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Exploring the causes behind the persistence of French technological specializations

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  • Mafini Dosso
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    Abstract

    Responding to the research on the persistence of technological specializations, this paper puts forward a complementary explanation for the stability in the fields in which a country performs well relatively to other countries. The study investigates the French institutional and historical features that may explain the evolution of the relative technological strengths of French organizations since the end of the seventies. More precisely it focuses on the interplay between three related institutional factors, the relatively high commitment of the State, the prevailing role of French large firms and of the technical experts from the Grandes Ecoles in shaping France's innovation system.

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    Bibliographic Info

    Paper provided by Laboratory of Economics and Management (LEM), Sant'Anna School of Advanced Studies, Pisa, Italy in its series LEM Papers Series with number 2012/10.

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    Date of creation: 08 Jun 2012
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    Handle: RePEc:ssa:lemwps:2012/10

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    Keywords: Technological specializations; Institutions; large firms;

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    1. Hicks, Diana & Breitzman, Tony & Olivastro, Dominic & Hamilton, Kimberly, 2001. "The changing composition of innovative activity in the US -- a portrait based on patent analysis," Research Policy, Elsevier, Elsevier, vol. 30(4), pages 681-703, April.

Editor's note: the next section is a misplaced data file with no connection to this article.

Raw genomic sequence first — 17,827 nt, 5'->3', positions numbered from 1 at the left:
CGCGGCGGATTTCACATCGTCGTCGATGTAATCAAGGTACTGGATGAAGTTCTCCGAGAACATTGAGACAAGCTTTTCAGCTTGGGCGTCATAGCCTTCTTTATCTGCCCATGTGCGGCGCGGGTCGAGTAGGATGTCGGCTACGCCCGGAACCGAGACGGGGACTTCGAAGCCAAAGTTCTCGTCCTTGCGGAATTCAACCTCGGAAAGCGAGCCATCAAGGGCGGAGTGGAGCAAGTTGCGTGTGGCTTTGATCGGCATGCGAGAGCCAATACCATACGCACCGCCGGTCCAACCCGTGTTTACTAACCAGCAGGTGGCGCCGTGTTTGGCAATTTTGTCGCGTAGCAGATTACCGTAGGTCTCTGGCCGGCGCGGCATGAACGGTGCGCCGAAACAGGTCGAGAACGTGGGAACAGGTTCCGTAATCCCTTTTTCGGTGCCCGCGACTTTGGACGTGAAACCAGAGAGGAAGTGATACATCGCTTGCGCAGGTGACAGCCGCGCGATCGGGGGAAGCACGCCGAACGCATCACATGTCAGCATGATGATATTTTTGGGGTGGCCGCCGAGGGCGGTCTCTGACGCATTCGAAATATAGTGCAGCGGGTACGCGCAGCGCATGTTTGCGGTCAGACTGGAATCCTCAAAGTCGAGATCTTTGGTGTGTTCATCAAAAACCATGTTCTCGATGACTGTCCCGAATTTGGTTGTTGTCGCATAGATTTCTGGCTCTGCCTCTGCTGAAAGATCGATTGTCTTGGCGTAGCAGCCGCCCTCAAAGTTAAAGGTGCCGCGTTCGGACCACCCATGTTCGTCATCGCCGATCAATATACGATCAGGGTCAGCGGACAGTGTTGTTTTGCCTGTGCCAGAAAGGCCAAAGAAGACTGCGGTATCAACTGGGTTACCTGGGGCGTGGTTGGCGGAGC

2. Mark Lehrer & Andrew Tylecote & Emmanuelle Conesa, 1999. "Corporate Governance, Innovation Systems and Industrial Performance," Industry and Innovation, Taylor & Francis Journals, Taylor & Francis Journals, vol. 6(1), pages 25-50.
    3. Nicolas van Zeebroeck & Bruno Van Pottelsberghe & Wook Han, 2006. "Issues in measuring the degree of technological specialisation with patent data," ULB Institutional Repository 2013/6199, ULB -- Universite Libre de Bruxelles.
    4. Andrew Tylecote & Giovanna Vertova, 2007. "Technology and institutions in changing specialization: chemicals and motor vehicles in the United States, United Kingdom, and Germany," Industrial and Corporate Change, Oxford University Press, vol. 16(5), pages 875-911, October.
    5. David, Paul A, 1985. "Clio and the Economics of QWERTY," American Economic Review, American Economic Association, American Economic Association, vol. 75(2), pages 332-37, May.
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